My mother-in-law gave me this tip when my husband and I first got married and moved into our first home. I tried it and it's true, and it's also healthier and earth friendly.

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0 found this helpful
September 9, 2005 Flag

The key to cooking from scratch is making sure that you have staples on hand. Potatoes are one of the best and most versatile staples. Potatoes are cheap, can be stored for a long time, and can be used in a variety of dishes. Other staples to keep on hand are rice, beans, cooking oil, and flour.

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0 found this helpful
July 24, 2004 Flag

It is really not that hard or inconvenient. Once you do it for a while, it will seem like you've done it forever.

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Questions

Ask a QuestionHere are the questions asked by community members. Read on to see the answers provided by the ThriftyFun community or ask a new question.

0 found this helpful
August 11, 2007 Flag

I have a family of 3 and am wondering if cooking from scratch can be financially beneficial for such a small family. I'd love to do it but am afraid it won't be cost effective. I read a lot about cooking and freezing items - do you freeze food in Ziplock baggies or plastic containers?



Thanks in advance for any advice/suggestions.

Mary from Gibsonia, PA

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September 1, 20070 found this helpful

I love cooking from scratch, but like you was scared to start for a long time. To start with it seemed expensive because I had to by all those herbs and spices, extra flavorings, and things I have never had to use before, but, after less than two weeks of cooking, with a few mistakes, I discovered I was actually saving money, AND the food I was cooking tasted so much better than the ready made variety. Now when I look at the shelves in the supermarket that contain the ready made foods, I wonder how I ever managed to survive on such a narrow variety of dishes!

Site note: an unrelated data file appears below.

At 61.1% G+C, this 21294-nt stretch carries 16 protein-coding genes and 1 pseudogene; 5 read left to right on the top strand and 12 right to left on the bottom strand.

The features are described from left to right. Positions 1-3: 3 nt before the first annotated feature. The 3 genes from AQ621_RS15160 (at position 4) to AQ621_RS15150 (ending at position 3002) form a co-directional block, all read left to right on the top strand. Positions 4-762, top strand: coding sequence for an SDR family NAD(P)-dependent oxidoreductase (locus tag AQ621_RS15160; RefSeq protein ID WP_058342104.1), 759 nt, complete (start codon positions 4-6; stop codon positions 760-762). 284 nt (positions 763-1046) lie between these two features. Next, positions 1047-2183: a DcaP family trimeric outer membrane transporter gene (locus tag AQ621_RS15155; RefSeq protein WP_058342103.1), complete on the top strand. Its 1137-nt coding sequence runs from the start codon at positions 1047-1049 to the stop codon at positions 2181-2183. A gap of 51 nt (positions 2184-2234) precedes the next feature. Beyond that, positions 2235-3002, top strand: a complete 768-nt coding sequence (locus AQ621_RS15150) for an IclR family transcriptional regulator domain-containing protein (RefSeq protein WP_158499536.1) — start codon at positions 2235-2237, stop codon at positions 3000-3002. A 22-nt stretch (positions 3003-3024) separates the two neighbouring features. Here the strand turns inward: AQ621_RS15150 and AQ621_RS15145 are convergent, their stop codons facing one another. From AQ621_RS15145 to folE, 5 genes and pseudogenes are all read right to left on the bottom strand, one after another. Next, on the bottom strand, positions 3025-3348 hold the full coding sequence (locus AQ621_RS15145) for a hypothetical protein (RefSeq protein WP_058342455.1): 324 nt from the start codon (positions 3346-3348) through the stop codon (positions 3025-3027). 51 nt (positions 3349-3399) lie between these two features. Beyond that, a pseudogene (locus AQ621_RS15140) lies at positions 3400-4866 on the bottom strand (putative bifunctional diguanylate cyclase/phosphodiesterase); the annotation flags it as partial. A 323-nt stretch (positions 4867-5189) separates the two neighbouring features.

The two tips I would give you are; taste everything before you serve, so you can make adjustments, and invest in a slow cooker for the days when there just isn't time to prepare a full meal at night, that way you won't break your resolve before you start saving both your money and your health!

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September 1, 20070 found this helpful

Oh and I cook for just the two of us, but everything is made for four, and half is frozen to eat the next week. :-)

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December 1, 20070 found this helpful

When stocking up for spices, shop in the bulk section. The stores around me have a lot of basic spices in bulk (garlic powder, paprika, chili powder, pepper corns, etc.) at a fraction of the cost of name brand bottles of spices. I literally save 60-70 percent.

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January 7, 20080 found this helpful

Mary,

Cooking from Scratch can be most beneficial if you work with a group of small families. Many of the members of our church pull together to buy groceries in bulk save various containers to devide the large quanities smaller

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February 16, 20080 found this helpful

To be completely honest, I don't know what I would have done with out recipes. I find my husband eats more healthy, and he actually enjoys how much we save. We have a fixed amount for food and since I started full meals, we can actually make it to the end of the month without going over. And my husband is a very picky eater. So I can make everything the way he likes it.